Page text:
1. Hi Wendy thanks for reading my blog. Disabled and elderly people (and those with young children) should be able to travel independently without ‘help’ as such. As you say as it stands at the moment people invariably need assistance and unfortunately not everyone has support available. This results in people not travelling at all and loneliness and social isolation. Our Bedfordshire Rail Access Network team will do all we can to improve this – we are very determined!


  2. Julian, very perceptive statements there. I’m Transport Officer for The Leighton Buzzard Society http://www.leightonbuzzardsociety.com. Am a retired chartered engineer who does his best to promote public transport. I have a particular gripe with the present situation at Luton Rail station & the associated transport interchange which Luton BC developed some years ago. Network Rail’s “access for all” is a long time coming at the railway station. There are no public toilets provided as such at the interchange. There are toilets in the Costa cafe which also includes an enquiry office staffed by Arriva. However these are allegedly for cafe users only, but the disabled toilet is invariably left open for anyone to use. What happens when the Costa cafe closes? Trains, buses & coaches continue to run until late in the evening. I’ve used the toilets on platform 3 of the station by permission of the barrier staff but was stopped last year on one occasion the excuse being given as health & safety as I was not a bona fide rail traveller, entirely true, I use the Green Line 757 coach & park at the multi storey car park from time to time.
    I complained to Cllr Paul Castleman of Luton BC about these anomalies who promised to look into the issues. That was over a year ago & Ive not visited the station & interchange for some time so am unaware of any improvements to this disgraceful situation.
    I’d be interested to hear if you have any further info on this unfortunate state of affairs at one of the most heavily used transport interchanges in Beds. I do realise that legally Luton BC are a unitary authority & rank with Bedford BC & CBC as Bedfordshire local authorities.

    Liked by 1 person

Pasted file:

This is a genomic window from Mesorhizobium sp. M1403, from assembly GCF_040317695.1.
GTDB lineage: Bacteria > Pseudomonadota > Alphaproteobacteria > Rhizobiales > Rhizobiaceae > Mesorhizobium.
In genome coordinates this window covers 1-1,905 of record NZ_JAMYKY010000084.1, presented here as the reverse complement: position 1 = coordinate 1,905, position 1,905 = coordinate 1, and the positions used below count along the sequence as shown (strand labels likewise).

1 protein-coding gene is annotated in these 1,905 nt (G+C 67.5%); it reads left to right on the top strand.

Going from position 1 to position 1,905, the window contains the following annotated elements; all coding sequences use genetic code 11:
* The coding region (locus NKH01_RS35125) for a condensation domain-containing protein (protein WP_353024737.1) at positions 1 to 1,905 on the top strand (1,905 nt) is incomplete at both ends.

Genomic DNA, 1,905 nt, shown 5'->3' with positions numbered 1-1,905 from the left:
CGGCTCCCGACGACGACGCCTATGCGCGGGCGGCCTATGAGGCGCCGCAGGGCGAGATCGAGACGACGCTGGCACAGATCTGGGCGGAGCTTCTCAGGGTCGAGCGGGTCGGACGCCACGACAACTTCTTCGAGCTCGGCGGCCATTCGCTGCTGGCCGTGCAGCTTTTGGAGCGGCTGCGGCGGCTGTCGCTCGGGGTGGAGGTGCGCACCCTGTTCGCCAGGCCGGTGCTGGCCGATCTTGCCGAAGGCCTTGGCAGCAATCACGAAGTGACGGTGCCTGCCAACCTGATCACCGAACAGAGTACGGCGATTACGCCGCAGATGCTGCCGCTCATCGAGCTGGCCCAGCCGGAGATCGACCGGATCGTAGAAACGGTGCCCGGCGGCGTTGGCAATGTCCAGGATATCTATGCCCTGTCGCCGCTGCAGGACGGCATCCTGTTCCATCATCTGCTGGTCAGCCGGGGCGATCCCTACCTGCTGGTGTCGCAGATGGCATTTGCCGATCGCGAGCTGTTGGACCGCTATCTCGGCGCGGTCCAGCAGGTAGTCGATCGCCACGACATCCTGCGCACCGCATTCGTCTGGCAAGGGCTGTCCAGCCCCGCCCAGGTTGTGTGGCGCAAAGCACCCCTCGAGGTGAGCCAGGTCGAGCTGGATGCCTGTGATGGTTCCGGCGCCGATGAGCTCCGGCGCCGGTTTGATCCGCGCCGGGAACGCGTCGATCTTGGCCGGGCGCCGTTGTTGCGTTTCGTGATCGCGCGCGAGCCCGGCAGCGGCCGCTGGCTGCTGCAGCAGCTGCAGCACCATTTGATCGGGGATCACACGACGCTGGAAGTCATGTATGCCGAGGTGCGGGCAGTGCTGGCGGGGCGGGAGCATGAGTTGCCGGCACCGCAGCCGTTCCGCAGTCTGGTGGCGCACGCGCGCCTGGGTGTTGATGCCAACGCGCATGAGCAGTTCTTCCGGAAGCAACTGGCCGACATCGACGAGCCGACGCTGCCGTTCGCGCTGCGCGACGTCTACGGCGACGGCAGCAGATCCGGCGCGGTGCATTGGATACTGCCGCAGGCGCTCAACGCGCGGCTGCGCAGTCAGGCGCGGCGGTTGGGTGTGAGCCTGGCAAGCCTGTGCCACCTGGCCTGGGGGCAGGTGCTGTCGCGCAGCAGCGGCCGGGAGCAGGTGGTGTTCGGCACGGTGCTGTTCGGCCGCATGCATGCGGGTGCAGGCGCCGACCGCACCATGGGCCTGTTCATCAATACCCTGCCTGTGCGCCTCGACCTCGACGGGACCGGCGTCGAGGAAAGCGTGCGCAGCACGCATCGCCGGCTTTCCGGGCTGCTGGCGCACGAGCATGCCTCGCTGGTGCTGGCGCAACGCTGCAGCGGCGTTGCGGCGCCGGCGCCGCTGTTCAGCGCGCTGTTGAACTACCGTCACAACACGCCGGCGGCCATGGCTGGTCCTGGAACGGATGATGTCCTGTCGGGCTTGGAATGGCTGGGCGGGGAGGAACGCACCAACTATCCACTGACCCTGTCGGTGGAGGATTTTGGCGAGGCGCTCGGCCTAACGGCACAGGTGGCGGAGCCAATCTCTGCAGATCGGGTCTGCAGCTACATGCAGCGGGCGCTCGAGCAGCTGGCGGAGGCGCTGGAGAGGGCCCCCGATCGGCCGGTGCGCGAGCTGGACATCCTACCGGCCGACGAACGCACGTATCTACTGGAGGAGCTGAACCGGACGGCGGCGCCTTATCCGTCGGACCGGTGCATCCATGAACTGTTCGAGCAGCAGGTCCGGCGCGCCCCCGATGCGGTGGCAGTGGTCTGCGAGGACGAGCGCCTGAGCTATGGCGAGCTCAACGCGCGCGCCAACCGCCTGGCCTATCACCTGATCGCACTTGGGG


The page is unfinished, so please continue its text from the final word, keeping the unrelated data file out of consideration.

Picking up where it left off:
3. The same sort of silliness happens in other parts of the country.

    We, the Stalybridge to Huddersfield Rail Users’ Group, represent rail users at four stations with (before the May 2018 timetable fiasco persuaded large numbers of passengers that they would be better off using their cars) a combined footfall of well over a million passenger journeys per year.

    Mossley and Greenfield have disabled access on westbound platforms only. Marsden has disabled access on one of the two westbound platforms, but no disabled access eastbound.

    Slaithwaite station ticks all the boxes for disabled access, but the reality is rather different. Level access is available to the eastbound platform, and from the station car park direct to the westbound platform. However, the only link between the eastbound platform and the car park/westbound platform is a steep cobbled ramp which for a wheelchair user is neither safe nor practicable. Yet, officially, there is full disabled access so it can be filed under no action required.

    These stations have not been allowed to bid for improvements under the access for all scheme, as disabled access is supposed to be provided as part of the Transpennine Route Upgrade (TRU). Yet whenever we (and our MPs) ask anyone in the railway industry (up to and including the previous Secretary of State) whether TRU will provide full disabled access at all stations they avoid eye contact and change the subject. We cannot even find out when, or whether, TRU will take place. The rail minister stood up in parliament on 10th January and said work would start in the Spring. It didn’t, and there has been no update since then. So we cannot apply for funding from other sources because of a project which may have been cancelled or indefinitely postponed.

    Then there’s the farce of disabled access at Marsden. Until May 2018 almost all westbound trains used platform 3, which has level access from the street. In May 2018 this was changed, with all but a couple of early morning trains using platform 2, accessed by a long flight of steep steps. Worse than this, there was a 51cm height difference between platform 2 and the trains which now called there. Not surprisingly there were protests from passengers, councillors and the MP.

    The logical solution would have been to revert to platform 3, but sending trains off the mainline into the platform 3 loop incurs a time penalty of 1½ minutes, which would have made an unworkable timetable even worse. But in December the DfT allocated a fund to pay for improvements at some of the places worst affected by the May 2018 timetable meltdown, and that coincided with a meeting we had with the Secretary of State and the Rail Minister. The catch with this fund is that it had to be both allocated and spent by the end of March. So instead of making changes which would enable the accessible platform to be used again, hundreds of thousands of pounds were spent on raising the height of platform 2. The height difference between platform and train has been fixed, but it remains inaccessible. Network Rail put out a press release describing this as an access improvement, which technically it is. It’s now possible for a wheelchair user to get off a train at platform 2, but the only thing they can then do is wait there for the next train an hour later.